Conn., where he died without issue.
4. Noah2 Rogers married April 8, 1673 Elizabeth Taintor. She was bornon 22
June
1655 and died in 1732. He died at Branford, Conn., October8, 1725. In 1699
he
disposed of holdings in Huntington, listing himself "of Branford." He was
made
freeman May 11, I662, and was deputy from Branford in 1704.
5. Samuel2 Rogers
6. Mary2 Rogers
7. Hannah2 Rogers.
In searching for the ancestry of this family of Rogers attention was
attracted
to the town of Stratford-on-Avon. county Warwick, a placeknown by name to
everyone. The available printed records of thatcommunity give entries
which
supply a family closely resembling tRogers group of Long Island.
8On February 7, I6I2/13, William Rogers, son of Thomas Rogers, was
baptized.
On February 2, 1630/1, William Rogers married Anna Hale. OnMarch 7,
I63I/2, was
baptized Anna, daughter of William Rogers. OSeptember 29 1633, was
baptized a
son Obadiah and on September 4, 1636, a son Jonathan, both sons of William
Rogers.
When Jonas Wood, Thomas Wickes (Wilkes) and William negotiated the"Eastern
purchase" in 1656 they paid "2 coates, fore shertes, sevenquarts of licker
and
aleven ounces of powther."The purchase included all the land from Cow
Harbor
Brook (the brook atthe head of Northport Harbor which was the eastern
boundary
of theHuntington land purchase of 1653) east to the Nissequogue River,
southto
Old Country Road and north to Long Island Sound.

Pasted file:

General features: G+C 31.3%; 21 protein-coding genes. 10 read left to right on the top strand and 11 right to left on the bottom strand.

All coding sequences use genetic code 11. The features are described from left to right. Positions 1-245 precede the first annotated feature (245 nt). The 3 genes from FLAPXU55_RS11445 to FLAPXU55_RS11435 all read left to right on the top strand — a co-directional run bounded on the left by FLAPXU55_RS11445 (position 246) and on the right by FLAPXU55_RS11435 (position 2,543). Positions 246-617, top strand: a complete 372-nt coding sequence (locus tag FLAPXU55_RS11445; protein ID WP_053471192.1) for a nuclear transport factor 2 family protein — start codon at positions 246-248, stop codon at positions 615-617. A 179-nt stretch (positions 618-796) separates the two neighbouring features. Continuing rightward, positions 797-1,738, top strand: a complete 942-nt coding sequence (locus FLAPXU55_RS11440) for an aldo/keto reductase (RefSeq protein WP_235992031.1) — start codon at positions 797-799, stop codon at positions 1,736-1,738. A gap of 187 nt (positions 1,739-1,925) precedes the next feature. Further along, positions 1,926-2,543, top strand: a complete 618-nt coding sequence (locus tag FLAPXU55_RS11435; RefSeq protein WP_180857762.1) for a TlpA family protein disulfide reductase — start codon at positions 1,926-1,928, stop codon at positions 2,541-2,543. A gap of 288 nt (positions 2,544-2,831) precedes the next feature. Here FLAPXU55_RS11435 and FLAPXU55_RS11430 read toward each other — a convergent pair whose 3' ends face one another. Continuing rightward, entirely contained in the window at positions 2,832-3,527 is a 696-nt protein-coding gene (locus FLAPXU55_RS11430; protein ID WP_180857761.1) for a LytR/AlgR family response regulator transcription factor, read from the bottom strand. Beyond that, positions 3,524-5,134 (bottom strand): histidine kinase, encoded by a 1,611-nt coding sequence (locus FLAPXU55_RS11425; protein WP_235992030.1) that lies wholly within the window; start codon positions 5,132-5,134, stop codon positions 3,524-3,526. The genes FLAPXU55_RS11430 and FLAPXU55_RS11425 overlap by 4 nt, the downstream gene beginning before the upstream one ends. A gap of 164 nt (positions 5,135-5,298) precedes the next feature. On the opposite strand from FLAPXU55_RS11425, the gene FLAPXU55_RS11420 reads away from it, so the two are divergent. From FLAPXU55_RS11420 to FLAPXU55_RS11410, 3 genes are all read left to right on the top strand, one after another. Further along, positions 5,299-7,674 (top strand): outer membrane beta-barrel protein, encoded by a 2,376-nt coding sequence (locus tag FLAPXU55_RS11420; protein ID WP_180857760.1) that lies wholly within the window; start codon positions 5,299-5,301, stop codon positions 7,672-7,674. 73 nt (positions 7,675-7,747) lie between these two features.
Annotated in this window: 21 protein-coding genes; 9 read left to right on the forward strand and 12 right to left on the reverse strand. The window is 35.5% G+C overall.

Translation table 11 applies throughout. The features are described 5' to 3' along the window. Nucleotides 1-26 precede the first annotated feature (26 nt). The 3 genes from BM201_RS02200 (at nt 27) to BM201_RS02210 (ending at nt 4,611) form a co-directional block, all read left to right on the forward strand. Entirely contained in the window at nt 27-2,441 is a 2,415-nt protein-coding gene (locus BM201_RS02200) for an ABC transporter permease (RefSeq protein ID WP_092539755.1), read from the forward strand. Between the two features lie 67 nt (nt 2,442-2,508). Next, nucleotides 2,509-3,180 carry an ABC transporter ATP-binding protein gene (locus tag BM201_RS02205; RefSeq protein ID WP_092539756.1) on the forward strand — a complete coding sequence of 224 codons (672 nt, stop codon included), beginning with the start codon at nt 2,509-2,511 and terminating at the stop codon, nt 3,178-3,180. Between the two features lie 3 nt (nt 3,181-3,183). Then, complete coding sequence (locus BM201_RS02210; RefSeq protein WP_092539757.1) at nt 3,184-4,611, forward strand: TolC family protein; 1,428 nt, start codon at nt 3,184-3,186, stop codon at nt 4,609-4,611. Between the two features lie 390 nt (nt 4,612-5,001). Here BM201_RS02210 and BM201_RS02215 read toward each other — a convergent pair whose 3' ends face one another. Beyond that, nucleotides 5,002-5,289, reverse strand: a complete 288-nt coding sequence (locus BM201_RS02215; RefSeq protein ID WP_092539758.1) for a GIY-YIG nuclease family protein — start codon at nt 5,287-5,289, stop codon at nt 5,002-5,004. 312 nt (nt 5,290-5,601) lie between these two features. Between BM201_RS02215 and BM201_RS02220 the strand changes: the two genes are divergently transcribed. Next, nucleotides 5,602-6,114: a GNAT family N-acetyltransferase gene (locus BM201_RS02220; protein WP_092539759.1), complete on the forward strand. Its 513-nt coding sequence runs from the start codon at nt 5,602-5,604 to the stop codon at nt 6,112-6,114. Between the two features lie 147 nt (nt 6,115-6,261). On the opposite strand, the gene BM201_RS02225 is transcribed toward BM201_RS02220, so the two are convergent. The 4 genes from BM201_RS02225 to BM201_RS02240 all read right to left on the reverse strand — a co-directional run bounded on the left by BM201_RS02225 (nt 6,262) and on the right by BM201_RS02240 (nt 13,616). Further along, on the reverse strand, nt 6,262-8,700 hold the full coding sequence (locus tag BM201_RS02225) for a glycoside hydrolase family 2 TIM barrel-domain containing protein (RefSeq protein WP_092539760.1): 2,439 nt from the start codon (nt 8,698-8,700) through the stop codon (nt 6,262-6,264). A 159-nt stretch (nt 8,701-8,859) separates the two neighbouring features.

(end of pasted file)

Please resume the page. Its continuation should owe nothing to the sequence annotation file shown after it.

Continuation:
Just how this beautiful piece of property was apportioned among ththree
men may
appear in the early town files but is not mentioned inthe published
records.
A small booklet published by the Huntington Historical Society
which9describes a
walking tour around the part of the present park originally known as the
"TOWN
SPOT" states the following: "The ARSENAL (1747-8) The house stands on a
sub-divided lot whichoriginally formed the the north corner of the home
lot of
WilliamRogers (1) who lived here from 1653 to 1664 in a house which stood
afew
feet away from what is now 427 Park Avenue.
On the southwest corner of Park and So. Woodhull was the tannery (ca1740).
"This property was originally the homelot of Noah Rogers (2), who lived
here
from 1653 until 1669. He sold it to Thomas Wickes Jr. whosefamily used it
as a
pasture." (This transaction was witnessed by oneJoseph Rogers,)
Possibly the property listed below described the farm where William and
Ann
lived later. In Volume I of the Huntington Town Records p, 139is the
following
entry: /Deed Ann nogers to Samuel Messenger/ 1669 Aug9/ Ann Rogers sells
land
.... "all my Rite Title I intrust in and toWilliam Rogers (p10my
accomodation
situate & Being in Huntington as housing, barn,uthousing, orchard, garden,
trees
home lot frame for a house alreadyhewn .... bounded by lot of Thomas Wicks
on ye
north side, Noah Rogerson ye south side, Thomas Jones on ye west side and
ye
Rear ye woods inCommonadge .... (possibly the Town Spot) ..... also ye
meadow on
yeSouth Side of ye Island .... (She kept 4 acers north of the tittle Neck
"near
Cow Harbor.")
_________________________________________________________________